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Nov/Dec 2007

Social Work With Children of Alcohol- and Drug-dependent Parents
By Catherine L. Herzog, PhD, MSW, and Linda Kaplan, MA
Social Work Today
Vol. 7 No. 4 P. 30

An organization offers guidelines on how to identify and assist children in families with alcohol and drug dependence who often fade into the background of emotional chaos.

One in four U.S. children under the age of 18 lives in a family affected by alcohol abuse or dependence (Grant, 2000). This statistic does not include children who may be living in households with drug-dependent parents. Parental alcohol and drug dependence affect these children’s physical and mental health, as well as their cognitive development.

This article describes the work of a cadre of experts in the social work profession together with leaders from the National Association for Children of Alcoholics (NACoA). The ultimate mission of this group is to identify a set of tools, or core competencies, as the equipment to effectively address the daily conflicts faced by children of alcohol- and drug-addicted parents (COAs). This is an invitation for social workers to become a significant source of advocacy for this population and bring a high level of knowledge and skills that will provide these children with opportunities for hope and healing.

The Hidden Impacts on Children Living With an Addicted Person
There are many ways in which economic and human costs are incurred when the needs of COAs are not identified. For example, COAs are more likely than other children to enter foster care (Reid, Macchetto, & Foster, 1999). School records reveal poor performance for many COAs, as well as encounters with the law (Sher, 1997; Moss, Vanyukov, Majumder, Kirisci, & Tarter, 1995). COAs are also more likely to experience depression, conduct disorders, or anxiety (Dube et al., 2001; Earls, Reich, Jung, & Cloninger, 1988). They have a higher risk of abusing alcohol or drugs, specifically for the purpose of self-medication (Anda et al., 2002; Kumpfer, 1999).

In a recent study of medical costs and utilization by Ray, Mertens, and Weisner (2007), a comparison was made between families with and without a member diagnosed with alcohol or drug problems. The findings suggest that families with an addicted member have higher healthcare costs and utilization rates. They also had a higher probability of being diagnosed with one or more of 10 serious childhood illnesses.

COAs in Adulthood
The Adverse Childhood Experiences Study is a 10-year retrospective study conducted under the aegis of the Centers for Disease Control and Prevention (Anda, n.d.). Adults enrolled in the study were asked whether they had experienced any of nine adverse childhood experiences (e.g., physical, verbal, and sexual abuse; domestic violence; exposure to suicide; criminal behavior; or mental illness). This study found that COAs were more likely to have endured adverse childhood experiences. In addition to an increased likelihood of depression and alcoholism in adulthood, COAs had a high probability of suffering a host of other physical illnesses and disabilities.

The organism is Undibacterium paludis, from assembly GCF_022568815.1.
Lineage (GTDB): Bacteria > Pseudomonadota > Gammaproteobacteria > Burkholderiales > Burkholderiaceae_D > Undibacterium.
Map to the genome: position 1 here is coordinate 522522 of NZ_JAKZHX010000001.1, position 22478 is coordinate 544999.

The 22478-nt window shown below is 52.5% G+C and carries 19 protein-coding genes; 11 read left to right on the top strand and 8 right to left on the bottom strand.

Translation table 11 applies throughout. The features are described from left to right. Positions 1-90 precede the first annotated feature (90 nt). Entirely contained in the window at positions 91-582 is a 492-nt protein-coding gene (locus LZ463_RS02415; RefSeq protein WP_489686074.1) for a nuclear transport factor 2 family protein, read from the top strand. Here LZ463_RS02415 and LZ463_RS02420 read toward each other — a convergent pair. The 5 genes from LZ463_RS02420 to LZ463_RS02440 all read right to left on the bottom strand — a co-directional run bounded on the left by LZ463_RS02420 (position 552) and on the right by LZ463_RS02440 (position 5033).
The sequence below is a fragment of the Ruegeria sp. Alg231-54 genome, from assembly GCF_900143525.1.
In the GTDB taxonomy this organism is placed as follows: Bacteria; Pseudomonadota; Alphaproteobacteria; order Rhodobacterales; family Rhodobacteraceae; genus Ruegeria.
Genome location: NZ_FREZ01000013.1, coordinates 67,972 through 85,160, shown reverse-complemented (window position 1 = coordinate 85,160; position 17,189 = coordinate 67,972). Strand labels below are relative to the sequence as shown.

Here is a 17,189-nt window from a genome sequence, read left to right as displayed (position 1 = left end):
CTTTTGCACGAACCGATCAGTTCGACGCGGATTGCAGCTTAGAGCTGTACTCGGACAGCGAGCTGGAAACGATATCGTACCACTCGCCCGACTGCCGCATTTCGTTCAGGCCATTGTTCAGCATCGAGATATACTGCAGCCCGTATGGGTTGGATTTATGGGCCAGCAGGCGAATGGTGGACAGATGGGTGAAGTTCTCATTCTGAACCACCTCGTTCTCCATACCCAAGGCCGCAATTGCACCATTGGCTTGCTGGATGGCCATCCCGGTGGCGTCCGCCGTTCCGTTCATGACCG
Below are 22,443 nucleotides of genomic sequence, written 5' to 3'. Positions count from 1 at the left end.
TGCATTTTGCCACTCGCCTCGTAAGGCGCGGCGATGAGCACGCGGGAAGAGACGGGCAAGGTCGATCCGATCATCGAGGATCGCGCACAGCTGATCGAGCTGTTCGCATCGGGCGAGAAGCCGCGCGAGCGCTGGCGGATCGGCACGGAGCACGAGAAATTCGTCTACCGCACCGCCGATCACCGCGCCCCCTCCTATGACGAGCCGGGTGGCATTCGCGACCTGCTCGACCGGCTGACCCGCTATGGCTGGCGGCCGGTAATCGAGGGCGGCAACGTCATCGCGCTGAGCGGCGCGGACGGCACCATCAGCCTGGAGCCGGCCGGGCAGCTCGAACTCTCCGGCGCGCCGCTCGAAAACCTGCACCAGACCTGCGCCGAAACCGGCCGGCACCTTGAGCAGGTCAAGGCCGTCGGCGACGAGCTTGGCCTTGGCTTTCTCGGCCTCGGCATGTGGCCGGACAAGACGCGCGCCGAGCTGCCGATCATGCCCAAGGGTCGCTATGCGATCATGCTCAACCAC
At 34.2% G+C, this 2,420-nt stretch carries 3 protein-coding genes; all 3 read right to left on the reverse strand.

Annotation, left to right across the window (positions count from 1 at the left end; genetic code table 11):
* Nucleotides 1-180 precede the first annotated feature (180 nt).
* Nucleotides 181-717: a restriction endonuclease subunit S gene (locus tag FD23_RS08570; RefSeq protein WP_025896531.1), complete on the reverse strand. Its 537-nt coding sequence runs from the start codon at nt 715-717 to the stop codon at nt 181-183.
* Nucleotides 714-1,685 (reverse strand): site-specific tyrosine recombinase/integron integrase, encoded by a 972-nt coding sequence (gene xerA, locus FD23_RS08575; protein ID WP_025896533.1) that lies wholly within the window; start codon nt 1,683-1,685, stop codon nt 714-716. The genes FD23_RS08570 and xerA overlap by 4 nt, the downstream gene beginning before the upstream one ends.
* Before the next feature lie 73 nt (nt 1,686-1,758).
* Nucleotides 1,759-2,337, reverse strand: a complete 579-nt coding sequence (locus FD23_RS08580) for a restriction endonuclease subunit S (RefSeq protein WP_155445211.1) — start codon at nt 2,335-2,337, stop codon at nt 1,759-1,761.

Development of Core Competencies for Social Workers
Previous to the current process, there were several initiatives for social workers that focused on substance use disorders (SUDs). However, these initiatives did not focus on COAs. The Substance Abuse and Mental Health Services Administration, Center for Substance Abuse Prevention (SAMHSA/CSAP) contracted with the NACoA to facilitate the development of competencies for social workers focusing on COAs.

The NACoA convened two panels of leading social work educators and clinicians with the following three major tasks:

1. To delineate core competencies social workers need to address COA issues.

2. To articulate strategies to disseminate core competencies to social workers.

3. To create a training model for infusion of these competencies into social work education.

The product of these meetings was “Core Competencies for Social Workers in Addressing the Needs of Children of Alcohol and Drug Dependent Parents,” which is deemed essential for social workers to master to effectively assist COAs. These core competencies were sent to several key academics and clinicians around the country for field review before being finalized. In addition, a curriculum module for social workers interested in mastering the core competencies and a report of the panel meetings were produced. These documents are also available on the NACoA’s Web site at www.nacoa.org in the section marked Social Work.

Practical Application of the Social Work Core Competencies
There are 15 core competencies preceded by a preamble. The competencies are intended to provide social workers with a working knowledge of SUD issues in a context in which to understand the functioning of many millions of families and individuals when alcohol or other drugs are involved. Mastering these core competencies has the potential to significantly improve many aspects of social work practice because being aware of these issues can sharpen the accuracy and completeness of case management, assessment, and diagnostic processes.

These core competencies can be categorized into three major domains: a working knowledge of SUD issues; skills in screening and identification; and appropriate skills, interventions, and strategies to use in social work practice to address the needs of COAs.